A bit of a bump up going into year end. Could be about expiring tax breaks as has happened in prior years:
Construction had been lagging through most of 2016 but, like the factory sector, appears to have picked up steam going into year-end. Spending rose 0.9 percent in November which just tops Econoday’s high estimate and is the best reading since June.
Residential spending rose 1.0 percent in the month on top of October’s 1.6 percent gain. The gain here is concentrated in single-family homes which offset a monthly dip for multi-family units which otherwise have been leading the residential sector. Home improvements added to the spending in November.
Non-residential spending was also strong, up 0.9 percent which most categories showing gains led by office construction and transportation construction. Public spending was also solid including a 3.1 percent monthly jump in Federal spending.
The breadth of gains is most impressive in this report, one that will give a lift to fourth-quarter GDP estimates.
These numbers aren’t inflation adjusted, so in real terms spending is still far below what it was. And during this cycle construction spending grew at a slow pace than prior cycles and seems to have flattened out:
Public construction spending for all practical purposes has been flat nominally, and down when adjusted for inflation:
Manufacturing surveys have stabilized at modest levels of growth as previously discussed, and possibly reflecting some post election euphoria:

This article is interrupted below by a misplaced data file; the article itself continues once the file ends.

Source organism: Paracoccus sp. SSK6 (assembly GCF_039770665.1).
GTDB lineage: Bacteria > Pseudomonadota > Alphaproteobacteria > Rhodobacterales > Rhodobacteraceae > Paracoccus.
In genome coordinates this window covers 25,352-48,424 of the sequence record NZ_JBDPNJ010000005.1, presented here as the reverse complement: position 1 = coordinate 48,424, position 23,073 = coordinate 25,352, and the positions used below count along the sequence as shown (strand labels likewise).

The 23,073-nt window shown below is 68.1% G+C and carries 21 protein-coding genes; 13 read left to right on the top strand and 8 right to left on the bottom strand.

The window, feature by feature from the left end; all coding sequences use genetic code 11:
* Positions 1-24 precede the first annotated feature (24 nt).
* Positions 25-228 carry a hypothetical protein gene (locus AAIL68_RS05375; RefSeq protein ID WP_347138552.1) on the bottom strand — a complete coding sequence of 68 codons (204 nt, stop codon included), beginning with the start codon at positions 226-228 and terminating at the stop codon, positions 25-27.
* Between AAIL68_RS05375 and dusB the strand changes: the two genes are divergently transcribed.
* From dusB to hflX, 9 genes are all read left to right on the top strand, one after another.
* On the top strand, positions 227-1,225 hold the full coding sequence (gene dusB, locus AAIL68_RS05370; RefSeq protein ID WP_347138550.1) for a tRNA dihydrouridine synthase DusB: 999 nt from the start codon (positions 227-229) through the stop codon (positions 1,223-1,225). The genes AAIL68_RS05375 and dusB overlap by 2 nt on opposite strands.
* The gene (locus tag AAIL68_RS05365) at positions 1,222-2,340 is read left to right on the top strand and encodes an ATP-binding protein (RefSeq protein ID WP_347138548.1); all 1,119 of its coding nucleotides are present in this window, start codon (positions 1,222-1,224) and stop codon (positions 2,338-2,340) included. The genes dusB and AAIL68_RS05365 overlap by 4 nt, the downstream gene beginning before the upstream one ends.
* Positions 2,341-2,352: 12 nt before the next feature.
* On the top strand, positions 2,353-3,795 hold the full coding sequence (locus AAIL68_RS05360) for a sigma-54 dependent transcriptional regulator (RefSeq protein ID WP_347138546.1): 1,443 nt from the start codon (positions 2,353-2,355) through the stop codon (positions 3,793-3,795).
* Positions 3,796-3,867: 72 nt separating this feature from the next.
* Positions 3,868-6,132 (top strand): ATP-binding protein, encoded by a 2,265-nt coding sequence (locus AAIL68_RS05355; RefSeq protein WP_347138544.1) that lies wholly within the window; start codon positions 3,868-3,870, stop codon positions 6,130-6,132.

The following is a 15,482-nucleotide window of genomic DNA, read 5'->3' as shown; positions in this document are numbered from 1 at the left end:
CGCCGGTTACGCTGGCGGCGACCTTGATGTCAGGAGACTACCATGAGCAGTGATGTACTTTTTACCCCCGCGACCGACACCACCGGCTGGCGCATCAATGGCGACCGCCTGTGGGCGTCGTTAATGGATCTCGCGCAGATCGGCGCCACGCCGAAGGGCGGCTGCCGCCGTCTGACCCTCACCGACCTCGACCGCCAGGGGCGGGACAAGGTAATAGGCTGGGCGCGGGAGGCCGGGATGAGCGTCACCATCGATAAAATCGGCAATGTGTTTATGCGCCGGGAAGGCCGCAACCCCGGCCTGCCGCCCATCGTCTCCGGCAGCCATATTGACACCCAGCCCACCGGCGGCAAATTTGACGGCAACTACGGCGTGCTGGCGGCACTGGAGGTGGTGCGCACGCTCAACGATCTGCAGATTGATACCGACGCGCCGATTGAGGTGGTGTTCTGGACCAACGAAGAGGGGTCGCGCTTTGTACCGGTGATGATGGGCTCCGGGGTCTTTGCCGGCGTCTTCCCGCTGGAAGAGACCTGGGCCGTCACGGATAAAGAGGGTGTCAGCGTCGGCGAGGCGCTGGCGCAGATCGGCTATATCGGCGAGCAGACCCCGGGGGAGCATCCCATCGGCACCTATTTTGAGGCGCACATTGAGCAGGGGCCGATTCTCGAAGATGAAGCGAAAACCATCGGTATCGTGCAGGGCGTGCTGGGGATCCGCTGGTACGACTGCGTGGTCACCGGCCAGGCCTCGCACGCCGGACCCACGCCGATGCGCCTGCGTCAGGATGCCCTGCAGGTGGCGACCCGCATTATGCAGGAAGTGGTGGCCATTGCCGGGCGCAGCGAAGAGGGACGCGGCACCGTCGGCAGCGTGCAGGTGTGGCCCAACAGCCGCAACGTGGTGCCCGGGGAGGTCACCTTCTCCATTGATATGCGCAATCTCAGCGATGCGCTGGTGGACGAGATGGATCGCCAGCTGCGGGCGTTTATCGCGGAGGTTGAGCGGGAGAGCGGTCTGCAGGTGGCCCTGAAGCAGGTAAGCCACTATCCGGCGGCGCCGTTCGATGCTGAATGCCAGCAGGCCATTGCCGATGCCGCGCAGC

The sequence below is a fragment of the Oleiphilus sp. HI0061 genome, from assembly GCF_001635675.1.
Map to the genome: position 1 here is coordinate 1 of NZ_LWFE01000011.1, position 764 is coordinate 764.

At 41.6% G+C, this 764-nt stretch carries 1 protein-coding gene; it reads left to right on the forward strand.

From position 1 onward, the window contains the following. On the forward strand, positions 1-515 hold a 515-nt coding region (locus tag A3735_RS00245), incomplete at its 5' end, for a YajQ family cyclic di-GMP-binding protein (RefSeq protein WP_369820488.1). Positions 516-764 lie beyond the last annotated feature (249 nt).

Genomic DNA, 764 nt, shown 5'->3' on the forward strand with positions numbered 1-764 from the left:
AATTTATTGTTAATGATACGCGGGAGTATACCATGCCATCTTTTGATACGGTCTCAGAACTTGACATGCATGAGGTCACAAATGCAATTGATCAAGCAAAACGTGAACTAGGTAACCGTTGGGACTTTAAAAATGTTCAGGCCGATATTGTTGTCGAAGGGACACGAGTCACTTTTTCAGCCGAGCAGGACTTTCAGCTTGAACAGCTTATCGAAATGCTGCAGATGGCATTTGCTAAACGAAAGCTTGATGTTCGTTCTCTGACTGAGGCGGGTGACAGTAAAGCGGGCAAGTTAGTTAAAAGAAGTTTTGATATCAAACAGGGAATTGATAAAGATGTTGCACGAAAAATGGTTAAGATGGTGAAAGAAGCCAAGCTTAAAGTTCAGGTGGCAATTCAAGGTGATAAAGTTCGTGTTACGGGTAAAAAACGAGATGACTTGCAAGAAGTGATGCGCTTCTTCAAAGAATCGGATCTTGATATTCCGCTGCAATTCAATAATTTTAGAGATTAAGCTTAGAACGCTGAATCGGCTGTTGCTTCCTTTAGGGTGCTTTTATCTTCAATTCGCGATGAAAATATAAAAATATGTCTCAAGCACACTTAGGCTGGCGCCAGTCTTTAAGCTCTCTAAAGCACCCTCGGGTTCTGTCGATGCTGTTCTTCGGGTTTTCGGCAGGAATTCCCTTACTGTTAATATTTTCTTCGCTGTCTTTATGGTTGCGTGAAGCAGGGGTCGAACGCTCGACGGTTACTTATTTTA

Dec 31 (Reuters) — The official PMI stood at 51.4 in December compared with 51.7 in November. Factory output slowed in December, with the sub-index hitting 53.3 compared with 53.9 the previous month. Total new orders were flat at 53.2, logging the same as in November, while new export orders fell to 50.1 from 50.3. Jobs were again lost, with the employment sub-index sitting at 48.9, compared to 49.2 in November. A sub-index for smaller firms fell, and performance for larger companies also worsened. The official non-manufacturing Purchasing Managers’ Index (PMI) stood at 54.5 in December, down from 54.7 in November.
Jan 2 (CNBC) — In December, the Caixin PMI reading came in at 51.9, up from November’s 50.9. “A further rise in production at Chinese manufacturers supported the higher PMI reading in December. Notably, the rate of output growth accelerated to a 71-month high, with a number of panelists commenting on stronger underlying demand and new client wins,” the Caixin data statement said. “Data indicated that improved domestic demand was the key driver of new business growth, however, as new export sales were unchanged in December.”